1.How would interstellar spaceship without FTL or wrap capability measures instantaneous speed accurately?
Other answers implied but no one blatantly stated the answer: you CANNOT measure an absolute velocity, which becomes especially obvious when in outer space. As far as we can tell, there is no such thing. Even on Earth, your "instantaneous speed" is actually relative to... the surface of the Earth! (Note that by definition, "speed" is independent of direction, and for a ship moving in 3-dimensions, the directional vector of its velocity is vital. Shades of Wrath of Khan!)
Unless the exact timing is important, such as plotting out an intricate "battlefield" or going (fairly slowly) between planets inside a stellar system, you can usually assume that your planets aren't moving. Only the relative speed between the stars might be of any interest at all, and rarely that would be either. Relative position in 3-d space might be of interest, since there could be a considerable Z-axis distance between 2 stars that have similar X & Y coordinates.
You didn't ask, but fortunately, several good suggestions about how to measure relative velocity were suggested.
In practice, you would probably use a combination of things to describe your velocity, depending on your technology, location, and relative velocity; (continued in explanation for #2).
2.If instantaneous speed is useless for space travel then what kind of measurement would be adopted instead? (e.g. light year is used instead
of miles or kilometer etc.)
That will depend on how "fast" you are going relative to other bodies in space (that you care about), i.e. your "delta v(elocity)". Some examples could be:
- small velocities/small scale objects - meters/second up to km/h
-- typically for small boats, space-walkers and small to mid-sized ships approaching airlocks, space stations or other ships, missiles
- inside stellar system cruising - likely in km/h up to km/s, which could get very large depending on your thrust technology and travel time. You would choose between /h or /s depending on how long it is traveling or how big a number you want to make it look. For example, the New Horizon probe to Pluto (fastest ship to date) left Earth at 58,000 kph, which is about 16 km/s.
- interstellar cruising - could be the same as inside the stellar system, but probably will want it to be expressed in km/s because you're going to want to go way faster than even New Horizons. Hopefully you have some kind of continuous acceleration, and in that case, you'll be moving (relative from your departure place) a lot faster than even New Horizons.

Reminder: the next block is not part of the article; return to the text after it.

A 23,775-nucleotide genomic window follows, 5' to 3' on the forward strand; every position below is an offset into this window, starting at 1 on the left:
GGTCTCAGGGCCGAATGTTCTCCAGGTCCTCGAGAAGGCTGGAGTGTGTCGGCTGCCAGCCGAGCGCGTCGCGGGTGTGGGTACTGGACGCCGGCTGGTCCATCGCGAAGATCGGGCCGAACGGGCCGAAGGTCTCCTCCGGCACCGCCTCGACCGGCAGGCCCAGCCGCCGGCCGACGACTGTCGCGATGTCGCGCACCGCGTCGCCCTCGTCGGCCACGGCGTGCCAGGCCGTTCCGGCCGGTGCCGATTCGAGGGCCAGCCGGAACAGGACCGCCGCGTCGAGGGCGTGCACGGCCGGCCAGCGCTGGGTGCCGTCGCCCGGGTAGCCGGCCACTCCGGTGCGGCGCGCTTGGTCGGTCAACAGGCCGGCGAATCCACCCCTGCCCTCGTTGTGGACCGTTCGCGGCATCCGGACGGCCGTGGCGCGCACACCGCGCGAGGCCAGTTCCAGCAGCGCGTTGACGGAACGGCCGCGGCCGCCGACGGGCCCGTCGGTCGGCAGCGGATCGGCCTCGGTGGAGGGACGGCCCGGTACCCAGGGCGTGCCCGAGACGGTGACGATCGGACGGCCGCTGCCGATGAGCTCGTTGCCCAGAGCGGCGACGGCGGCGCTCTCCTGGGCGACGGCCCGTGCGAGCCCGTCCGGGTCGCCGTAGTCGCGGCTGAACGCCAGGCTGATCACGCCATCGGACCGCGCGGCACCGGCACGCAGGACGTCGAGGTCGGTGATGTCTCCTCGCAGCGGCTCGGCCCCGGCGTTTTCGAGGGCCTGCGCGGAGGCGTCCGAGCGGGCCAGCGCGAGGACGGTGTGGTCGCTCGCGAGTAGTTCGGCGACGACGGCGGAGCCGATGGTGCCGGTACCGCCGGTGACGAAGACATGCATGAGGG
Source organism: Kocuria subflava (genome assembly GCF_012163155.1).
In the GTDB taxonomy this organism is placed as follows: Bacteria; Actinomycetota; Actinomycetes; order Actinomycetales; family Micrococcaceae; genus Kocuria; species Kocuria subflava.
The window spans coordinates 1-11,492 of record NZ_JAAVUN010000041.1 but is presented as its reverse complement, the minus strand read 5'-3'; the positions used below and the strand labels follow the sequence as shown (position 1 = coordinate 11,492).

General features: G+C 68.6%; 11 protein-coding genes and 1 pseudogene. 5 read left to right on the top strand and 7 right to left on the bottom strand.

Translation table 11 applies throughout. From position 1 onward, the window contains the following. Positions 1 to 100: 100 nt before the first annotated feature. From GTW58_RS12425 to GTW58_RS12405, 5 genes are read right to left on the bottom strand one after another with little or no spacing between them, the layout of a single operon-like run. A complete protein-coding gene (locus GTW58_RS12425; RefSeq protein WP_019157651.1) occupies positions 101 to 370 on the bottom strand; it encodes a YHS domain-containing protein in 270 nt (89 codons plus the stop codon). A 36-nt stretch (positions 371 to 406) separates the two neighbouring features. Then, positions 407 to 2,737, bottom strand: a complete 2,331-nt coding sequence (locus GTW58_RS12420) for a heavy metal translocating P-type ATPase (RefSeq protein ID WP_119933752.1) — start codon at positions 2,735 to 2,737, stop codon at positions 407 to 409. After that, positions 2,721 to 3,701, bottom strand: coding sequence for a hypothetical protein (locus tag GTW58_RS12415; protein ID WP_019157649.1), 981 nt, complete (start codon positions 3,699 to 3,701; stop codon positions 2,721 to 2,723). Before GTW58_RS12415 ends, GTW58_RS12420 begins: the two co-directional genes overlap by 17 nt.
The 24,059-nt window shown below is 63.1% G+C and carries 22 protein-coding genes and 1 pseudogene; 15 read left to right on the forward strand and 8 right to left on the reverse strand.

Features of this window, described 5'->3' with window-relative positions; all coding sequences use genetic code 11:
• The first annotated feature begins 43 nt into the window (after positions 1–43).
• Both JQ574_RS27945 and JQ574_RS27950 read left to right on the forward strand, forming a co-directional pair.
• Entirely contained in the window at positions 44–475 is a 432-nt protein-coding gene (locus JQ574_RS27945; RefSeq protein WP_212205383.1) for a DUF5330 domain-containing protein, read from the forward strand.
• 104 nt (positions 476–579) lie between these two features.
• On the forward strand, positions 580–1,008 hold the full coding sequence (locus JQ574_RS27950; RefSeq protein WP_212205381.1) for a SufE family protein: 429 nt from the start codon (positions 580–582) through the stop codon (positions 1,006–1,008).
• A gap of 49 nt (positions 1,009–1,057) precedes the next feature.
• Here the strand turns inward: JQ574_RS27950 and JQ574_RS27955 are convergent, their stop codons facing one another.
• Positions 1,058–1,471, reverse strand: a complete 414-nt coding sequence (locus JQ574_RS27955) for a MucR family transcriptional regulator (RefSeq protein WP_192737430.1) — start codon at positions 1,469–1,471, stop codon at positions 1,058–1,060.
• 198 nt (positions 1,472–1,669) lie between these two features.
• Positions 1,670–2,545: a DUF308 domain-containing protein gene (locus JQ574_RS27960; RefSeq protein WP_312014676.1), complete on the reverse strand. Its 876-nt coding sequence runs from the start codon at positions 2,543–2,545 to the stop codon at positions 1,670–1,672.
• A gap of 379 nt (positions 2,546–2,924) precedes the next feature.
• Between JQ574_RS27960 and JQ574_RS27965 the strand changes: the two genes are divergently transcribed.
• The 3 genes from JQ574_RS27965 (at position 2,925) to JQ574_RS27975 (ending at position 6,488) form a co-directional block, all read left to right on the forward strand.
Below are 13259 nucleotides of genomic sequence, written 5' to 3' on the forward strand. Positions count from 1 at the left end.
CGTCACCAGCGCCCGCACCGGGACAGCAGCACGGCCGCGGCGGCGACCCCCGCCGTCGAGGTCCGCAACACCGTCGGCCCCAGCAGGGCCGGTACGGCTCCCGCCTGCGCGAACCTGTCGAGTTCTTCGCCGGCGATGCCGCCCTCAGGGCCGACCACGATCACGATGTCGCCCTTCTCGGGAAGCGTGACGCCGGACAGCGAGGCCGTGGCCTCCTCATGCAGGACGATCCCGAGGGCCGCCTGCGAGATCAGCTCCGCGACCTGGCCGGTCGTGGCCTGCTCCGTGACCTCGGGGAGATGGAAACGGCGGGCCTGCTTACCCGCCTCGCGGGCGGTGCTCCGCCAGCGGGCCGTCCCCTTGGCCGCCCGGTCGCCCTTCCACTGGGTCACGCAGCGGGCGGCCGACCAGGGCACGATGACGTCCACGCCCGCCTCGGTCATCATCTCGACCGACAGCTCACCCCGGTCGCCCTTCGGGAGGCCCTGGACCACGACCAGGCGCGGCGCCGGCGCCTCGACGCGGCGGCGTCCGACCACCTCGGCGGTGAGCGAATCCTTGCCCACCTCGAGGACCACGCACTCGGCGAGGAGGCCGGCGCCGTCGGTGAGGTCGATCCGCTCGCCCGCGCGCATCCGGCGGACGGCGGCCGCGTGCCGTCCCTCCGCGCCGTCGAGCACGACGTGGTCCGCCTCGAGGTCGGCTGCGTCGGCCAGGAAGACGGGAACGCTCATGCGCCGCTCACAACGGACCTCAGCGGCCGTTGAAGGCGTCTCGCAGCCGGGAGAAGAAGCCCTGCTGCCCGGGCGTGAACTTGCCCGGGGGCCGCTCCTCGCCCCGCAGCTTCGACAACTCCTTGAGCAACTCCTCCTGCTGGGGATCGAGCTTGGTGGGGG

- lightyears - without an advanced, non-Newtonian (i.e. "impossible") space drive, you will never need to measure velocity in light-years unless you're trying to be cute. e.g. "lightyears/century"
- Red/blue-shift or C - Mid-way through your decades/centuries long trips, you may find it convenient to use the red/blue-shift percentage of a set of "stellar beacons" or even your destination star, since your relative velocity could be a significant fraction of light speed... if you have a significant amount of acceleration the whole time. Or just use fractions or percentage of C (light speed) to simplify and make it more understandable to most people. E.g. 93% C or 0.93 C
- Distances could run the gamete from meters to kms to thousands or millions of kms to light-years (remember that light-year has nothing to do with measuring time, it's just the distance unit of how far light travels in one year, the same as a meter is how far light travels in a fraction of a millisecond)
You would certainly want to measure distance between stars in light-years. It used to be common to use parsecs, but that's very Sol-centric.
Acceleration - likely in meters per second squared for known technologies, or as is commonly expressed, maybe in "gravities" where 1 G = 9.8 m/s/s - the acceleration due to gravity at sea level on the equator on Earth. This would only be needed if your ships could accelerate very quickly though. Unprotected humans can only stand a few G's, maybe as much as 6 G's without injury.